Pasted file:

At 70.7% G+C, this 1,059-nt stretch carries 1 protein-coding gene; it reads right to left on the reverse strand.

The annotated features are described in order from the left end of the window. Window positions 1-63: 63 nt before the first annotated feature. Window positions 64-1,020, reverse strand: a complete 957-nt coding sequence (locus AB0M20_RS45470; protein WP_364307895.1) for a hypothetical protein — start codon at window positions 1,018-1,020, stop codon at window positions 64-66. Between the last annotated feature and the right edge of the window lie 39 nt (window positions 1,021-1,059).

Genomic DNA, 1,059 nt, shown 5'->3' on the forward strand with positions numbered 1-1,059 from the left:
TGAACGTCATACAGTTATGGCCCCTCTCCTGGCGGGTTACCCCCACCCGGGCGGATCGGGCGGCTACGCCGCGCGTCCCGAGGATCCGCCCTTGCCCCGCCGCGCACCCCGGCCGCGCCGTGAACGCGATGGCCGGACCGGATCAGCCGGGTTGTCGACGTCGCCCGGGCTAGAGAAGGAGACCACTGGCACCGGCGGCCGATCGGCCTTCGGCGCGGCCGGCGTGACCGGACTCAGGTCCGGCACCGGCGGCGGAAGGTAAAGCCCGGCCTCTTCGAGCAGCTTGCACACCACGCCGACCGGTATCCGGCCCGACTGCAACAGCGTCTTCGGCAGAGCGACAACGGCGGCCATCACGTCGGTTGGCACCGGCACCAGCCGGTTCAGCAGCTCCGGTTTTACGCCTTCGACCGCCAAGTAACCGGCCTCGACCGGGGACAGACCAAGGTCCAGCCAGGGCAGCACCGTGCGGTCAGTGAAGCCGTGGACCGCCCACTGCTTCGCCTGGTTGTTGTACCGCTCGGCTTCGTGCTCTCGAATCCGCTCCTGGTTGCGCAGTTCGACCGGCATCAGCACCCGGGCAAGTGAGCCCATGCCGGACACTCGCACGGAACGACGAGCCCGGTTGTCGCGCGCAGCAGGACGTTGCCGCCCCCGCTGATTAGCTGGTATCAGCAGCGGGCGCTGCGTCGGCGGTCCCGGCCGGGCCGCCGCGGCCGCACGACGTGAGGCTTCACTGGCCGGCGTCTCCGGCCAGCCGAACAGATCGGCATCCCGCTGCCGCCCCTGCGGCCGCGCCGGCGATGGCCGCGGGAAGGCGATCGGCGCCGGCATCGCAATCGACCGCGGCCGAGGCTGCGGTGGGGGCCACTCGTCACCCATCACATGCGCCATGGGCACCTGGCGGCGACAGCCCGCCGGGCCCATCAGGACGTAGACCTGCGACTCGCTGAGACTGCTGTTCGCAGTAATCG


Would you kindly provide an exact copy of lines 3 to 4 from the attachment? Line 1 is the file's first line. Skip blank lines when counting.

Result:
Genomic DNA, 1,059 nt, shown 5'->3' on the forward strand with positions numbered 1-1,059 from the left:
TGAACGTCATACAGTTATGGCCCCTCTCCTGGCGGGTTACCCCCACCCGGGCGGATCGGGCGGCTACGCCGCGCGTCCCGAGGATCCGCCCTTGCCCCGCCGCGCACCCCGGCCGCGCCGTGAACGCGATGGCCGGACCGGATCAGCCGGGTTGTCGACGTCGCCCGGGCTAGAGAAGGAGACCACTGGCACCGGCGGCCGATCGGCCTTCGGCGCGGCCGGCGTGACCGGACTCAGGTCCGGCACCGGCGGCGGAAGGTAAAGCCCGGCCTCTTCGAGCAGCTTGCACACCACGCCGACCGGTATCCGGCCCGACTGCAACAGCGTCTTCGGCAGAGCGACAACGGCGGCCATCACGTCGGTTGGCACCGGCACCAGCCGGTTCAGCAGCTCCGGTTTTACGCCTTCGACCGCCAAGTAACCGGCCTCGACCGGGGACAGACCAAGGTCCAGCCAGGGCAGCACCGTGCGGTCAGTGAAGCCGTGGACCGCCCACTGCTTCGCCTGGTTGTTGTACCGCTCGGCTTCGTGCTCTCGAATCCGCTCCTGGTTGCGCAGTTCGACCGGCATCAGCACCCGGGCAAGTGAGCCCATGCCGGACACTCGCACGGAACGACGAGCCCGGTTGTCGCGCGCAGCAGGACGTTGCCGCCCCCGCTGATTAGCTGGTATCAGCAGCGGGCGCTGCGTCGGCGGTCCCGGCCGGGCCGCCGCGGCCGCACGACGTGAGGCTTCACTGGCCGGCGTCTCCGGCCAGCCGAACAGATCGGCATCCCGCTGCCGCCCCTGCGGCCGCGCCGGCGATGGCCGCGGGAAGGCGATCGGCGCCGGCATCGCAATCGACCGCGGCCGAGGCTGCGGTGGGGGCCACTCGTCACCCATCACATGCGCCATGGGCACCTGGCGGCGACAGCCCGCCGGGCCCATCAGGACGTAGACCTGCGACTCGCTGAGACTGCTGTTCGCAGTAATCG